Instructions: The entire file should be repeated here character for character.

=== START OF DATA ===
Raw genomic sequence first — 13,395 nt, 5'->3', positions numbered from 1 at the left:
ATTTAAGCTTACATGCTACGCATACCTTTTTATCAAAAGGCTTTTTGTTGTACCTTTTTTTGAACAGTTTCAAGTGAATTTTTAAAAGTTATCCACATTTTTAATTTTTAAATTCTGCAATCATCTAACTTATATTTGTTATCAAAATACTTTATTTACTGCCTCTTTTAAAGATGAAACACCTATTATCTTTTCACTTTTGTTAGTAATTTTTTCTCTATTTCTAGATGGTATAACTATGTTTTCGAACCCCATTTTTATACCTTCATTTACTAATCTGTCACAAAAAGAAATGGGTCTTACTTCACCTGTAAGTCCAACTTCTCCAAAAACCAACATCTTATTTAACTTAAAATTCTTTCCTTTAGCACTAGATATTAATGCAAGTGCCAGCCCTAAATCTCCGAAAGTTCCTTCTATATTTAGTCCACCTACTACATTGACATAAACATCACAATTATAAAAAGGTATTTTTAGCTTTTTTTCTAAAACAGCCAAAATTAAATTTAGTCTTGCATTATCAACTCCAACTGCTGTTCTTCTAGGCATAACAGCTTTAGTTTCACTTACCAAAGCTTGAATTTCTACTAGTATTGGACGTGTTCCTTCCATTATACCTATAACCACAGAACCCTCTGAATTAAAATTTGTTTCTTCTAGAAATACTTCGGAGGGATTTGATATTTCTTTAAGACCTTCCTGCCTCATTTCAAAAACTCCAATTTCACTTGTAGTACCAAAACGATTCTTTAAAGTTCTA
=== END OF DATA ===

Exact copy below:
Raw genomic sequence first — 13,395 nt, 5'->3', positions numbered from 1 at the left:
ATTTAAGCTTACATGCTACGCATACCTTTTTATCAAAAGGCTTTTTGTTGTACCTTTTTTTGAACAGTTTCAAGTGAATTTTTAAAAGTTATCCACATTTTTAATTTTTAAATTCTGCAATCATCTAACTTATATTTGTTATCAAAATACTTTATTTACTGCCTCTTTTAAAGATGAAACACCTATTATCTTTTCACTTTTGTTAGTAATTTTTTCTCTATTTCTAGATGGTATAACTATGTTTTCGAACCCCATTTTTATACCTTCATTTACTAATCTGTCACAAAAAGAAATGGGTCTTACTTCACCTGTAAGTCCAACTTCTCCAAAAACCAACATCTTATTTAACTTAAAATTCTTTCCTTTAGCACTAGATATTAATGCAAGTGCCAGCCCTAAATCTCCGAAAGTTCCTTCTATATTTAGTCCACCTACTACATTGACATAAACATCACAATTATAAAAAGGTATTTTTAGCTTTTTTTCTAAAACAGCCAAAATTAAATTTAGTCTTGCATTATCAACTCCAACTGCTGTTCTTCTAGGCATAACAGCTTTAGTTTCACTTACCAAAGCTTGAATTTCTACTAGTATTGGACGTGTTCCTTCCATTATACCTATAACCACAGAACCCTCTGAATTAAAATTTGTTTCTTCTAGAAATACTTCGGAGGGATTTGATATTTCTTTAAGACCTTCCTGCCTCATTTCAAAAACTCCAATTTCACTTGTAGTACCAAAACGATTCTTTAAAGTTCTA